It is not legally possible to set up non denominational schools in Ireland given the state curriculum which seeks to promote the moral and spiritual development of all children and bring them to acknowledge of God. Rule 68 of the Rules for National schools obliges schools to integrate religion into all subjects under the curriculum and a religious spirit must inform and vivify the whole work of the school. The Education Act obliges schools to comply with the state curriculum. A non denominational school could not comply with these legal conditions.
There are now over 126 different religions in Ireland and the Constitution does not oblige the state to fund a particular type of school to cater for all the different religious and belief systems now in the country. The state is obliged to respect the inalienable rights of all parents . No state could possibly fund a school system for all the various religions. In reality no state would want to do this as it is segregation and not a way to promote pluralism and inclusion.
The Irish state respects the inalienable rights of secular parents and religious minorities by providing for the education of their children in publicly funded schools with a religious ethos. It legally obliges these parents to send their children to religious schools. It has put in place laws that permit schools with a religious ethos to discriminate in access and it obliges schools to promote the moral and spiritual development of all children and bring them to a knowledge of God.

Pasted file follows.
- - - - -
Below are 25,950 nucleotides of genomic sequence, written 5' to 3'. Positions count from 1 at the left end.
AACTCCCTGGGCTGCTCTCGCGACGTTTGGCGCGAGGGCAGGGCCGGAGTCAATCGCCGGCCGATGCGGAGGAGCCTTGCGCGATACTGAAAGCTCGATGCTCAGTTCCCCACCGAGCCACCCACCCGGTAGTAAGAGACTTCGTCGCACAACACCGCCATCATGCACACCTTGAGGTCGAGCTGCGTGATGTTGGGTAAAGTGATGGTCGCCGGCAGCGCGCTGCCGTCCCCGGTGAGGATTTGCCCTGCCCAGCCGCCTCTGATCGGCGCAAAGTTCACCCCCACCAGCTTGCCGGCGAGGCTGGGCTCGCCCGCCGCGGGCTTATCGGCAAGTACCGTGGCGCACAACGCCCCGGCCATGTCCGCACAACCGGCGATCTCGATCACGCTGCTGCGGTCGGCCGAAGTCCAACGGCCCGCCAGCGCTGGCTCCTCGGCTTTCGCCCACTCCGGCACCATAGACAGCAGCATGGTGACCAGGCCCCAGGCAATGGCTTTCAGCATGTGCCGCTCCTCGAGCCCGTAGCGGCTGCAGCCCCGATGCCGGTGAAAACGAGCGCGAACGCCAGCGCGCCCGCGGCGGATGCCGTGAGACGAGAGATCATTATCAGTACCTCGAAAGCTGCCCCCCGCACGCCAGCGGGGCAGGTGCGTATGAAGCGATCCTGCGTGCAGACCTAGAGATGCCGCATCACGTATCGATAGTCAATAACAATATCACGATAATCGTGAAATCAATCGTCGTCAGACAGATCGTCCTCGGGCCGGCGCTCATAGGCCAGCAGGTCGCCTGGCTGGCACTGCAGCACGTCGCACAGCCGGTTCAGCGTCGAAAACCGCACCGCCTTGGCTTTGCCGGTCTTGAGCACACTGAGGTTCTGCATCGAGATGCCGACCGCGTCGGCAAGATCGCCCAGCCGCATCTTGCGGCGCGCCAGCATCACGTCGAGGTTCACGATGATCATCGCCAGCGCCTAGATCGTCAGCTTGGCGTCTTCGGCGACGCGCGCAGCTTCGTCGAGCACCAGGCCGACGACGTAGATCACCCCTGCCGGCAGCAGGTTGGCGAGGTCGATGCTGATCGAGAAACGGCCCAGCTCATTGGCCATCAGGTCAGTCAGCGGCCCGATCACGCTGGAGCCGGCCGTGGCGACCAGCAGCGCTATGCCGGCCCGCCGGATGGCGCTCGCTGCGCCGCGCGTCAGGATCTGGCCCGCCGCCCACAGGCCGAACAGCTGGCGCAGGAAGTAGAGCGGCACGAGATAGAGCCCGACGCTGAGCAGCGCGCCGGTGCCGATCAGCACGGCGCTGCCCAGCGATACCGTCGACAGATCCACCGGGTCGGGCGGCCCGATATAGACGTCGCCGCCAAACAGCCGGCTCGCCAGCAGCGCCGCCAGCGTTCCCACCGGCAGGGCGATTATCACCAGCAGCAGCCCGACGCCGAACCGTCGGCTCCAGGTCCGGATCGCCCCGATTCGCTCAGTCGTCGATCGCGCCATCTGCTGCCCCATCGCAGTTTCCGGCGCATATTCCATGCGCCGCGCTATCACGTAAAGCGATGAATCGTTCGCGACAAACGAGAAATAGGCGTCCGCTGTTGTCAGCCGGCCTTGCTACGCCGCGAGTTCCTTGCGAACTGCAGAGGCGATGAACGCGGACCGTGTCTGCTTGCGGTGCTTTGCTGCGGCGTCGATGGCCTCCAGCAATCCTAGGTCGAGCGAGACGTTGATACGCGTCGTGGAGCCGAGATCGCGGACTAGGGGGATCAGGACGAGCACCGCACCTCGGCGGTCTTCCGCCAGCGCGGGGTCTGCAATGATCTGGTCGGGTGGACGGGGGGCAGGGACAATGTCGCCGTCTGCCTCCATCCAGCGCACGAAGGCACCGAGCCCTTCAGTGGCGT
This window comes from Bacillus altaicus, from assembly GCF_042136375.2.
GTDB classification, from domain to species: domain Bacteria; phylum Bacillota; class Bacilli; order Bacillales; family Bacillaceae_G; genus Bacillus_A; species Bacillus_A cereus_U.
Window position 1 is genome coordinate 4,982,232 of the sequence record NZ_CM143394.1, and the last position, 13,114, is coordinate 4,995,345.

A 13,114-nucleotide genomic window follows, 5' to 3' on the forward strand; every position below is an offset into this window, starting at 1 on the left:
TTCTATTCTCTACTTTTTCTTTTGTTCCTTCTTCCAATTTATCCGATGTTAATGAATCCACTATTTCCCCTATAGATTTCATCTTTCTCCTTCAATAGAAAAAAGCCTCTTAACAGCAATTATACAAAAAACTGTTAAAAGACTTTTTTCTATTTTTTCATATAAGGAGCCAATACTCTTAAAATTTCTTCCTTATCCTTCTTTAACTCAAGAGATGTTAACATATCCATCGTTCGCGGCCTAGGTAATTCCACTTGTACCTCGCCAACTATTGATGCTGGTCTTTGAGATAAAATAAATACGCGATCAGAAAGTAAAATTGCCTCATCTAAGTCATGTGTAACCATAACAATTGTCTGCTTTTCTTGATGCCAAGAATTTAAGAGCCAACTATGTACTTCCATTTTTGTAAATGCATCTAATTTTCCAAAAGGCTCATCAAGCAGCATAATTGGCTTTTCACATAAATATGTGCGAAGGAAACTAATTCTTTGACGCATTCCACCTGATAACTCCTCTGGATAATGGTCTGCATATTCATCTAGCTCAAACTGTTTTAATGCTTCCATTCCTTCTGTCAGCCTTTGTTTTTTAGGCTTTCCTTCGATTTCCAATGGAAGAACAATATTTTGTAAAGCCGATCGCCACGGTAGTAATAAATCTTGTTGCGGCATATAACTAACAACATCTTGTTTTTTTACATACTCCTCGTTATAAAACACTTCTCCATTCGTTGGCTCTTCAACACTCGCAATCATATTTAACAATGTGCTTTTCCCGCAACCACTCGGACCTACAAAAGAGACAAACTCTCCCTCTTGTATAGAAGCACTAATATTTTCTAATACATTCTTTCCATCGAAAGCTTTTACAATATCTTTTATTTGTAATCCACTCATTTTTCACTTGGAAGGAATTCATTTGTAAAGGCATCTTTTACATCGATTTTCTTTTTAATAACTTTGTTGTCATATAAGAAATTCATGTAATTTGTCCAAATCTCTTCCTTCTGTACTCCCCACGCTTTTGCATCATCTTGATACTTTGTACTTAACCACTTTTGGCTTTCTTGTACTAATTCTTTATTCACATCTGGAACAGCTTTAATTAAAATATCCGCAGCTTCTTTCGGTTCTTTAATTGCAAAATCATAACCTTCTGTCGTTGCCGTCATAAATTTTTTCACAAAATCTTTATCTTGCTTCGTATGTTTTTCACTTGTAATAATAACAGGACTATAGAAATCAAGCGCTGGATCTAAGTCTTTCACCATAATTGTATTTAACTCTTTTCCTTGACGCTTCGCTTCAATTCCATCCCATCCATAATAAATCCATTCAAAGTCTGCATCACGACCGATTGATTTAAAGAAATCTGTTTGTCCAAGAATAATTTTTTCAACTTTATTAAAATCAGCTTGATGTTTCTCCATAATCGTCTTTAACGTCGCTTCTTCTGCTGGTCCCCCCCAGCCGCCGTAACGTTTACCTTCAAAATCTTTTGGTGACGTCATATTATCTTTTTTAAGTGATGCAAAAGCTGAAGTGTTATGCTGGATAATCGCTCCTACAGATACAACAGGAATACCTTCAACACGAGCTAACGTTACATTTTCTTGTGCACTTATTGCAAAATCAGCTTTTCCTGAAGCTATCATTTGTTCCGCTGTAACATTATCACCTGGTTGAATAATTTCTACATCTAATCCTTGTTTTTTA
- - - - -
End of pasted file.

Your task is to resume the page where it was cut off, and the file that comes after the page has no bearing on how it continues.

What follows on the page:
I’m sure you can appreciate that in reality this could not be described as respecting the inalienable rights of all parents to ensure that the education of their children is in conformity with their convictions. If we had a school system that promoted the moral education of your children through atheist education I would support you in campaigning against such a system because I realise that this is a breach of your inalienable rights as a parent. It would also be a breach of your right to freedom of conscience, your right to be free from discrimination and the right to equality before the law.
Didn’t it occur to you that the socio-economic status of the parents may have a big influence on the educational success of their children? When parents are poorly educated they will be less able to help their children with their homework, will often be less motivated to encourage them to study, etc. Schools with many children from such backgrounds will be at a huge disadvantage compared to schools where the majority of the pupils have parents who are well-educated and/or financially better off.
If you make a fair comparison, with children from comparable socio-economic backgrounds, there is no evidence that Catholic schools provide better education. See for example the study discussed here:
I take it that you, or your Ten Commandments, are also against the assisted suicide of people who are slowly dying a painful death from an incurable disease and who merely ask to be spared days or weeks of agony? Because this is what euthanasia is about in reality. It’s not about cold blooded murder of elderly parents by their greedy children, as you pretend to believe. That kind of thing is still considered murder in more enlightened countries where euthanasia is legal.
Your deliberate misrepresentation seems to me a breach against the ninth Commandment: Thou shalt not bear false witness against thy neighbour. Tut, tut.